Update OnePlus has admitted that the clipboard app in a beta build of its Android OS was beaming back mystery data to a cloud service in China.
Someone running the latest test version of OnePlus's Oreo-based operating system revealed in its support forums that unusual activity from the builtin clipboard manager had been detected by a firewall tool.
Upon closer inspection, the punter found that the app had been transmitting information to a block of IP addresses registered to Alibaba, the Chinese e-commerce and cloud hosting giant.
While extra logging and telemetry are to be expected from beta software – so that developers get an idea of any problems with their code prior to an official release – the fact that data was being siphoned off without warning from a clipboard manager raised eyebrows, leading some to fear their copy-paste actions were being snooped on and question the privacy protections on their OnePlus handsets.
OnePlus has yet to respond to our request for comment, although a rep told Android Police that this was a feature destined for handsets in China, and will be removed from, presumably, mobes outside the Middle Kingdom.
"Our OnePlus beta program is designed to test new features with a selection of our community. This particular feature was intended for HydrogenOS, our operating system for the China market," a OnePlus spokesperson was quoted as saying. "We will be updating our global OxygenOS beta to remove this feature."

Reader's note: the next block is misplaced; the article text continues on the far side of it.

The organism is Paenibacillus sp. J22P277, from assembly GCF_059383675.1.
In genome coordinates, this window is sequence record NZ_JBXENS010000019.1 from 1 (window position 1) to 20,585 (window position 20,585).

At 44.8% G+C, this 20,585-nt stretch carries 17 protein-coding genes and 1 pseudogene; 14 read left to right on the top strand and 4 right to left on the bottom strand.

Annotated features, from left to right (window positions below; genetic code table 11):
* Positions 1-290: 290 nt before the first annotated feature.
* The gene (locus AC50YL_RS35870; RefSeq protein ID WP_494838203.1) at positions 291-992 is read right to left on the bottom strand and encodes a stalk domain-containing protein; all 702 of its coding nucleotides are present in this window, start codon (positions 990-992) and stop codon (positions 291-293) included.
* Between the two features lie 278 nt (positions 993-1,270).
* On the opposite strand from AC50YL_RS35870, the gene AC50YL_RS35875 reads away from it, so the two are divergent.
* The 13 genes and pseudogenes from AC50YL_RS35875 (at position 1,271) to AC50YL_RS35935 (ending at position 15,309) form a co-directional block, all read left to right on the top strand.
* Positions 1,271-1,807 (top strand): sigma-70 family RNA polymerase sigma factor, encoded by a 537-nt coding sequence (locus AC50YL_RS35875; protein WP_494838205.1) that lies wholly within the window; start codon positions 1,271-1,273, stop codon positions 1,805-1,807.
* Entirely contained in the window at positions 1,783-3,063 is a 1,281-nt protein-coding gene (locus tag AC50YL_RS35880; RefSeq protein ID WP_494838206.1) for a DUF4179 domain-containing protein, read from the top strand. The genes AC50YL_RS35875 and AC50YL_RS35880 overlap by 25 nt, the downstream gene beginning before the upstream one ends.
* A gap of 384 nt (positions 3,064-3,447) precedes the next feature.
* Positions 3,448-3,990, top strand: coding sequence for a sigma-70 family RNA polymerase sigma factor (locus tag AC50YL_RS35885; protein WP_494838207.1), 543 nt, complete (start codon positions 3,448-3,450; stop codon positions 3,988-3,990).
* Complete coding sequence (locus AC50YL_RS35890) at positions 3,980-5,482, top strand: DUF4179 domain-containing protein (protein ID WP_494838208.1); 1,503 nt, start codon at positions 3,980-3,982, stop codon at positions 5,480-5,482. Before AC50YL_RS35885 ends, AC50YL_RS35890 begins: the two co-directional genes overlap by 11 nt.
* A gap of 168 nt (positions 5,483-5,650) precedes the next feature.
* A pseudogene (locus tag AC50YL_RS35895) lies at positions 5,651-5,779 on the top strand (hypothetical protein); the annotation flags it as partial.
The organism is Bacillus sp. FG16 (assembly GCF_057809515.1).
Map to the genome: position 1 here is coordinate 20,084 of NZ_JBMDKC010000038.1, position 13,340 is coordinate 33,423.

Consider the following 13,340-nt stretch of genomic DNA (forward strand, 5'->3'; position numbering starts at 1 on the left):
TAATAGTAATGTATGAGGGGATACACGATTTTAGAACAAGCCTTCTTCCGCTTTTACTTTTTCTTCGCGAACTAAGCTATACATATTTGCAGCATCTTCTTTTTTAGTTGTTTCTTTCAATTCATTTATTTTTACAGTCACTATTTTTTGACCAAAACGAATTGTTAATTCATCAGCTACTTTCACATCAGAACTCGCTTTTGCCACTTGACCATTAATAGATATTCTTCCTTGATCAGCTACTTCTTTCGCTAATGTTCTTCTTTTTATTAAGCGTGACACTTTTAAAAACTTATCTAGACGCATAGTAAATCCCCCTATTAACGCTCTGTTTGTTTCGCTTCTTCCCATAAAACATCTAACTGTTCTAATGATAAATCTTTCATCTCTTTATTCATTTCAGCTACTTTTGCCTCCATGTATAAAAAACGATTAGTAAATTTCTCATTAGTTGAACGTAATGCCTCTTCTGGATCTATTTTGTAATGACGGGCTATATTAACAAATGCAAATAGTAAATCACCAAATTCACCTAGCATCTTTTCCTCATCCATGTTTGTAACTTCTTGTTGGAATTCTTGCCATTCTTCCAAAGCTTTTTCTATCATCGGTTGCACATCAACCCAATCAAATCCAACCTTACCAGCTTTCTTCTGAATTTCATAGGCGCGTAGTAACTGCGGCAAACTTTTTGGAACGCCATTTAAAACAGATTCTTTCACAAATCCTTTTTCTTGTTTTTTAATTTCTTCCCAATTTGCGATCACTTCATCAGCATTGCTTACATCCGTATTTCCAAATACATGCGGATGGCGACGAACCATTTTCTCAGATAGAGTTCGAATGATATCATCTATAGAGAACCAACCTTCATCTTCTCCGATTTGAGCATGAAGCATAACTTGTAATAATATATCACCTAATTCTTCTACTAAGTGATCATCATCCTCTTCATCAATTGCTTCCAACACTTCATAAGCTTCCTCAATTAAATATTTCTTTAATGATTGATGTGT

This should not come as much of a shock to those who follow the China-based OnePlus. In October last year, researchers discovered that OnePlus handsets were collecting unusually detailed reports on user activities, although the manufacturer said at the time it was only hoarding the data for its internal analytics. One month later, it was discovered that some phones had apparently been shipped with a developer kit left active, resulting in the phones sporting a hidden backdoor.
And lest we forget, today's desktop and mobile operating systems are pretty gung-ho in phoning home information about their users, with Microsoft catching flak for Windows 10 telemetry in particular. ®
Updated to add on January 15
OnePlus has been in touch with the following statement:
We apologize to our beta test users, for the confusion over an experimental HydrogenOS feature appearing in the global OxygenOS beta, which is being updated to remove it. The experimental HydrogenOS feature is designed specifically for the Chinese market, where a unique competitive situation between two major web service providers has led to some ecommerce weblinks being blocked. A workaround developed by one of the parties involved sending a token so that link sharing would function fully. We were testing a similar feature in the HydrogenOS beta.